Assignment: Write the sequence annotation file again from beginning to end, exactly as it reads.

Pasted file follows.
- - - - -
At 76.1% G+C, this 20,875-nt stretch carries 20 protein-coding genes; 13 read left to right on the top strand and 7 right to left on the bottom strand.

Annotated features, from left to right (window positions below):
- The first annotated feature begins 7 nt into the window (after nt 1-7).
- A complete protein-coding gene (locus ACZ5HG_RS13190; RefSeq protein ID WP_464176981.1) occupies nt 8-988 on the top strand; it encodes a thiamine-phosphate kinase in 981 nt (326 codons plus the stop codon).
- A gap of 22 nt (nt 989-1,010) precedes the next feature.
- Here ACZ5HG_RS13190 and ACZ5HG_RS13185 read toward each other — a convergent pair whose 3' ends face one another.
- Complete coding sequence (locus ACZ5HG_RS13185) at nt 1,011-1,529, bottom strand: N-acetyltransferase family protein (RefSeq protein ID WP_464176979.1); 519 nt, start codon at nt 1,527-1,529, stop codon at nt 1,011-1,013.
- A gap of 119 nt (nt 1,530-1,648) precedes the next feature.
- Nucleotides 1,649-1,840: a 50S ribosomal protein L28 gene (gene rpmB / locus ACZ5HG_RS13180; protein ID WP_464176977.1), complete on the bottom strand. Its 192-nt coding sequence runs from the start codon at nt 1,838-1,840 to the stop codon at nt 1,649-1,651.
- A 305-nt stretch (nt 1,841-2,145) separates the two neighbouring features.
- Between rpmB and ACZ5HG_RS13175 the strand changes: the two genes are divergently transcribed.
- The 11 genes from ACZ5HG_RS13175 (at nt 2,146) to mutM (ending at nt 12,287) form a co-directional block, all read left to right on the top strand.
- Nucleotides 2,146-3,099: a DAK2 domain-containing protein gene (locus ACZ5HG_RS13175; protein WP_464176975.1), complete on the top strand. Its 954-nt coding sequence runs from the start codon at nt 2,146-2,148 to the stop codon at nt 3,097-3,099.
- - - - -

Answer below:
At 76.1% G+C, this 20,875-nt stretch carries 20 protein-coding genes; 13 read left to right on the top strand and 7 right to left on the bottom strand.

Annotated features, from left to right (window positions below):
- The first annotated feature begins 7 nt into the window (after nt 1-7).
- A complete protein-coding gene (locus ACZ5HG_RS13190; RefSeq protein ID WP_464176981.1) occupies nt 8-988 on the top strand; it encodes a thiamine-phosphate kinase in 981 nt (326 codons plus the stop codon).
- A gap of 22 nt (nt 989-1,010) precedes the next feature.
- Here ACZ5HG_RS13190 and ACZ5HG_RS13185 read toward each other — a convergent pair whose 3' ends face one another.
- Complete coding sequence (locus ACZ5HG_RS13185) at nt 1,011-1,529, bottom strand: N-acetyltransferase family protein (RefSeq protein ID WP_464176979.1); 519 nt, start codon at nt 1,527-1,529, stop codon at nt 1,011-1,013.
- A gap of 119 nt (nt 1,530-1,648) precedes the next feature.
- Nucleotides 1,649-1,840: a 50S ribosomal protein L28 gene (gene rpmB / locus ACZ5HG_RS13180; protein ID WP_464176977.1), complete on the bottom strand. Its 192-nt coding sequence runs from the start codon at nt 1,838-1,840 to the stop codon at nt 1,649-1,651.
- A 305-nt stretch (nt 1,841-2,145) separates the two neighbouring features.
- Between rpmB and ACZ5HG_RS13175 the strand changes: the two genes are divergently transcribed.
- The 11 genes from ACZ5HG_RS13175 (at nt 2,146) to mutM (ending at nt 12,287) form a co-directional block, all read left to right on the top strand.
- Nucleotides 2,146-3,099: a DAK2 domain-containing protein gene (locus ACZ5HG_RS13175; protein WP_464176975.1), complete on the top strand. Its 954-nt coding sequence runs from the start codon at nt 2,146-2,148 to the stop codon at nt 3,097-3,099.